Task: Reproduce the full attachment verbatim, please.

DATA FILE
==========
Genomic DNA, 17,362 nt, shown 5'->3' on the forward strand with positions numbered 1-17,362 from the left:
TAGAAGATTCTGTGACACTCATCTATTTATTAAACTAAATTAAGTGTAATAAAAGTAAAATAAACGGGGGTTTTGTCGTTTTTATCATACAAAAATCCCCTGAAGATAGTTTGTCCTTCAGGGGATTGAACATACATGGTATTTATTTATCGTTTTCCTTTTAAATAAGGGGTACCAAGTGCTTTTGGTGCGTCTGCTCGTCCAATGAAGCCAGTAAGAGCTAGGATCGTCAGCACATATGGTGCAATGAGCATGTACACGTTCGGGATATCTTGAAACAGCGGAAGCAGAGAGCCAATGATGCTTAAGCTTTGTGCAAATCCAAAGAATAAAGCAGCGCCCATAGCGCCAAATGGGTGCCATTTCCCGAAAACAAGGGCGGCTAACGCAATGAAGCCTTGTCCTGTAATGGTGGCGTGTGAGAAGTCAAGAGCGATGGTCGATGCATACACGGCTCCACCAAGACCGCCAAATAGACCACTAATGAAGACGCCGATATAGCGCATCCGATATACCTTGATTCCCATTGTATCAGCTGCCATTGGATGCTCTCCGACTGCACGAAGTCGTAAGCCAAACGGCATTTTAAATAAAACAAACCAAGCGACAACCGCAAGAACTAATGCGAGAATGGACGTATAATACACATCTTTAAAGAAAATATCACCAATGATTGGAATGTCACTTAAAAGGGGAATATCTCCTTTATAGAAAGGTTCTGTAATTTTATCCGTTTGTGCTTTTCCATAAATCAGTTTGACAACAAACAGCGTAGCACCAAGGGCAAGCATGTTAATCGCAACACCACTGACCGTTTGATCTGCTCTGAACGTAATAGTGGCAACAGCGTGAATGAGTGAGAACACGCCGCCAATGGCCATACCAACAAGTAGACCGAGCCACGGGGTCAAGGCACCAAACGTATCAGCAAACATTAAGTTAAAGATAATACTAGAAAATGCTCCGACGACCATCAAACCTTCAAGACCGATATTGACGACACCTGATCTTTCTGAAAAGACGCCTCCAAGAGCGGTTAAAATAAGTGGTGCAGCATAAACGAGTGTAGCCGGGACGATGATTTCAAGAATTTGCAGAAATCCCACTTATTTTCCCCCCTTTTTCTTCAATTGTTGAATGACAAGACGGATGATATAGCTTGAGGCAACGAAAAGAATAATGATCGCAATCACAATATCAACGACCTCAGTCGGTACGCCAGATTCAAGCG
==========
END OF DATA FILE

Genomic DNA, 17,362 nt, shown 5'->3' on the forward strand with positions numbered 1-17,362 from the left:
TAGAAGATTCTGTGACACTCATCTATTTATTAAACTAAATTAAGTGTAATAAAAGTAAAATAAACGGGGGTTTTGTCGTTTTTATCATACAAAAATCCCCTGAAGATAGTTTGTCCTTCAGGGGATTGAACATACATGGTATTTATTTATCGTTTTCCTTTTAAATAAGGGGTACCAAGTGCTTTTGGTGCGTCTGCTCGTCCAATGAAGCCAGTAAGAGCTAGGATCGTCAGCACATATGGTGCAATGAGCATGTACACGTTCGGGATATCTTGAAACAGCGGAAGCAGAGAGCCAATGATGCTTAAGCTTTGTGCAAATCCAAAGAATAAAGCAGCGCCCATAGCGCCAAATGGGTGCCATTTCCCGAAAACAAGGGCGGCTAACGCAATGAAGCCTTGTCCTGTAATGGTGGCGTGTGAGAAGTCAAGAGCGATGGTCGATGCATACACGGCTCCACCAAGACCGCCAAATAGACCACTAATGAAGACGCCGATATAGCGCATCCGATATACCTTGATTCCCATTGTATCAGCTGCCATTGGATGCTCTCCGACTGCACGAAGTCGTAAGCCAAACGGCATTTTAAATAAAACAAACCAAGCGACAACCGCAAGAACTAATGCGAGAATGGACGTATAATACACATCTTTAAAGAAAATATCACCAATGATTGGAATGTCACTTAAAAGGGGAATATCTCCTTTATAGAAAGGTTCTGTAATTTTATCCGTTTGTGCTTTTCCATAAATCAGTTTGACAACAAACAGCGTAGCACCAAGGGCAAGCATGTTAATCGCAACACCACTGACCGTTTGATCTGCTCTGAACGTAATAGTGGCAACAGCGTGAATGAGTGAGAACACGCCGCCAATGGCCATACCAACAAGTAGACCGAGCCACGGGGTCAAGGCACCAAACGTATCAGCAAACATTAAGTTAAAGATAATACTAGAAAATGCTCCGACGACCATCAAACCTTCAAGACCGATATTGACGACACCTGATCTTTCTGAAAAGACGCCTCCAAGAGCGGTTAAAATAAGTGGTGCAGCATAAACGAGTGTAGCCGGGACGATGATTTCAAGAATTTGCAGAAATCCCACTTATTTTCCCCCCTTTTTCTTCAATTGTTGAATGACAAGACGGATGATATAGCTTGAGGCAACGAAAAGAATAATGATCGCAATCACAATATCAACGACCTCAGTCGGTACGCCAGATTCAAGCG